The Nardio Review
Is Trouble With Robots worth your time?
What should I play Trouble With Robots on?
I can’t imagine playing through this on anything smaller than an iPad. There are a lot of units that appear on screen and you will want to be able to make things out. I recommend playing this on tablets only.
How it Plays and Why it Works:
Trouble With Robots is a fun strategy game with the randomness of deck building game paired with a great story and wonderful art. The end result is a game that managed to keep a smile on my face from start to finish. For the most part. Each level has a limit to how many cards you can use to beat it. Each turn randomly gives you a few cards to use from what you selected. Some levels seem to demand that you use a certain combination of cards to beat it. Others let you have fun and experiment with crazy card mixes. To further mix things up, your hand each turn is randomized. This can be fun and/or frustrating as you find yourself totally screwed because of a bad hand. This can be especially painfully when you are almost done with a level and find yourself handed the worst possible combination of cards. I hate to say it, but this happened to me more often than I would have liked. I needed a few rage quits to get through the game.
Earlier levels are steamroll easy, but as you progress you will find yourself challenged and often overwhelmed. This is where the strategy element comes into play. Finding out just what cards you need to overcome the challenges at hand is a rewarding experience once you figure it out.
The absolute highlight of the Trouble With Robots is its story. The writing here starts off almost nonsensical and then just gets better and better. From the sassy robots to the funny boss fights, the writing here is the star of the show. Even when I found myself rage quitting because a slew of bad hands, the smart writing kept drawing me back in.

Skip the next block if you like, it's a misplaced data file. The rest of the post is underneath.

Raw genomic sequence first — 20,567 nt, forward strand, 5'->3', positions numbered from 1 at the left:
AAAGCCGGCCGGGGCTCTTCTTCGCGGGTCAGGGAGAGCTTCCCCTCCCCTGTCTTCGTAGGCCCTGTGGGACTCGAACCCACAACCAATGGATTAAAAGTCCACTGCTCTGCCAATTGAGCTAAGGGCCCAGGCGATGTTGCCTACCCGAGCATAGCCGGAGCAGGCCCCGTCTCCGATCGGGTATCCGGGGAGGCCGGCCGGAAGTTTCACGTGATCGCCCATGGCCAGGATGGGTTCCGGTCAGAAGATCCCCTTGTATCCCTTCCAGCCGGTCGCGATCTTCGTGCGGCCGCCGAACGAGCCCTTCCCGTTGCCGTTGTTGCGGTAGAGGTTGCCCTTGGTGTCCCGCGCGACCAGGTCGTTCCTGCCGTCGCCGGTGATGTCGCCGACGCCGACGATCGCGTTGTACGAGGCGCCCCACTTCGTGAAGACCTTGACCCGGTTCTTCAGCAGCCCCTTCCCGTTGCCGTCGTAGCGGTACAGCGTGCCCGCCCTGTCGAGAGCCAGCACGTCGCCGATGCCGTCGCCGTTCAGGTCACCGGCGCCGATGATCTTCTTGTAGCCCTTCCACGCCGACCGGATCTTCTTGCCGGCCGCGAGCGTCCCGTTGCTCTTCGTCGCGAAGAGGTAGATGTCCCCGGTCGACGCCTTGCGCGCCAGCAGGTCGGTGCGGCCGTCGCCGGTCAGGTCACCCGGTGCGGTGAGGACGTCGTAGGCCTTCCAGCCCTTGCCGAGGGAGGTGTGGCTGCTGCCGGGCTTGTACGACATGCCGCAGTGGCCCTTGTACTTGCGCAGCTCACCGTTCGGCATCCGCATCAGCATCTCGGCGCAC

The art is really great. I love the little details each character has. I really wish there were some more endgame splash screens showing off the great art. The music and sound design are fine, but not as awesome as the art and story sides of the game.
Chapter one’s gameplay starts very easy. This was nice though for going back and trying different combinations of cards and just getting a feel of the games potential. When I finished the first free chapter I found I cared more about the story than the gameplay. It was just the byproduct of the initial experience. Sure it was entertaining, but it was a bit to easy for me on medium. I am happy to say that after buying and unlocking chapters 2 and 3, the game got progressively more difficult and really challenged me. I loved unlocking new cards. I’m still working on a bunch of them. I feel like that alone is worth ton of replay. Thankfully the developers behind this wonderful game disagree and included additional difficulties and another gameplay mode that is available once you beat the game.
There is also a system in place that gives you stars every time you play a level. Some cards require that you have lots and lots of stars to be unlocked. This gating can seem a bit high, but as often as I find myself coming back to Trouble With Robots I’m sure I’ll get them all eventually.
Is Trouble With Robots worth the $3.99 in-app purchase to get chapters 2 & 3?
Yes. Yes. Yes. Don’t hesitate, just buy them. There’s lots of content here that will keep you busy for a while.
The randomized nature of getting new cards for each wave needs some tweaking. Three heal cards and spell card isn’t going to help you on the final wave. I’ve sadly encountered that more times than I would have liked. I wish there were an option in the pause menu to quickly restart the level after a mistake or really bad hand.
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Read our other App Reviews
- First chapter is free the rest are unlockable with in-app purchases
- 65.5 MB
- Universal app
- Lots of replay